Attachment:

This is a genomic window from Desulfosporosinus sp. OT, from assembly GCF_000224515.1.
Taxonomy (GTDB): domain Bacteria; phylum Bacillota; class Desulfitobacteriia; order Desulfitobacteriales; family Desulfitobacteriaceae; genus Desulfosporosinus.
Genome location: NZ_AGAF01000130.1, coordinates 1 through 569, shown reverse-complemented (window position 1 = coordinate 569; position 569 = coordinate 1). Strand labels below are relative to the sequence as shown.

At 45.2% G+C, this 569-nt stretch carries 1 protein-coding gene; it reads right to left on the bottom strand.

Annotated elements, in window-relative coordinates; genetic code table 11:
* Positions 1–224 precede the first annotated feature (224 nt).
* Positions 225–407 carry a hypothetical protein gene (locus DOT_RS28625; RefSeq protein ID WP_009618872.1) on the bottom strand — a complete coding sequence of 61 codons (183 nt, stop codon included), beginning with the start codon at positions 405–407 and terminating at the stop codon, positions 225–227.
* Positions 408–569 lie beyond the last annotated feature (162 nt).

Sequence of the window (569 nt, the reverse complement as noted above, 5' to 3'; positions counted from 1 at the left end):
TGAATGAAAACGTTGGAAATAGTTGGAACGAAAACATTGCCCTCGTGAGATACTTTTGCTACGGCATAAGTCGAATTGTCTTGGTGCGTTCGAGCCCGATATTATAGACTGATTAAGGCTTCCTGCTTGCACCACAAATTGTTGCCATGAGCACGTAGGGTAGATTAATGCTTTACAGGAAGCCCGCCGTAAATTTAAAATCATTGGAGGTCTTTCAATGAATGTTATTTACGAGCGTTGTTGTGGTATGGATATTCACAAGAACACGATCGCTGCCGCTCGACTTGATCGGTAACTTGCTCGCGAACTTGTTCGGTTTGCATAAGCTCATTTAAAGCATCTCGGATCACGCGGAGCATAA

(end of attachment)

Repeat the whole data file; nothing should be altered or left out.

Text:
This is a genomic window from Desulfosporosinus sp. OT, from assembly GCF_000224515.1.
Taxonomy (GTDB): domain Bacteria; phylum Bacillota; class Desulfitobacteriia; order Desulfitobacteriales; family Desulfitobacteriaceae; genus Desulfosporosinus.
Genome location: NZ_AGAF01000130.1, coordinates 1 through 569, shown reverse-complemented (window position 1 = coordinate 569; position 569 = coordinate 1). Strand labels below are relative to the sequence as shown.

At 45.2% G+C, this 569-nt stretch carries 1 protein-coding gene; it reads right to left on the bottom strand.

Annotated elements, in window-relative coordinates; genetic code table 11:
* Positions 1–224 precede the first annotated feature (224 nt).
* Positions 225–407 carry a hypothetical protein gene (locus DOT_RS28625; RefSeq protein ID WP_009618872.1) on the bottom strand — a complete coding sequence of 61 codons (183 nt, stop codon included), beginning with the start codon at positions 405–407 and terminating at the stop codon, positions 225–227.
* Positions 408–569 lie beyond the last annotated feature (162 nt).

Sequence of the window (569 nt, the reverse complement as noted above, 5' to 3'; positions counted from 1 at the left end):
TGAATGAAAACGTTGGAAATAGTTGGAACGAAAACATTGCCCTCGTGAGATACTTTTGCTACGGCATAAGTCGAATTGTCTTGGTGCGTTCGAGCCCGATATTATAGACTGATTAAGGCTTCCTGCTTGCACCACAAATTGTTGCCATGAGCACGTAGGGTAGATTAATGCTTTACAGGAAGCCCGCCGTAAATTTAAAATCATTGGAGGTCTTTCAATGAATGTTATTTACGAGCGTTGTTGTGGTATGGATATTCACAAGAACACGATCGCTGCCGCTCGACTTGATCGGTAACTTGCTCGCGAACTTGTTCGGTTTGCATAAGCTCATTTAAAGCATCTCGGATCACGCGGAGCATAA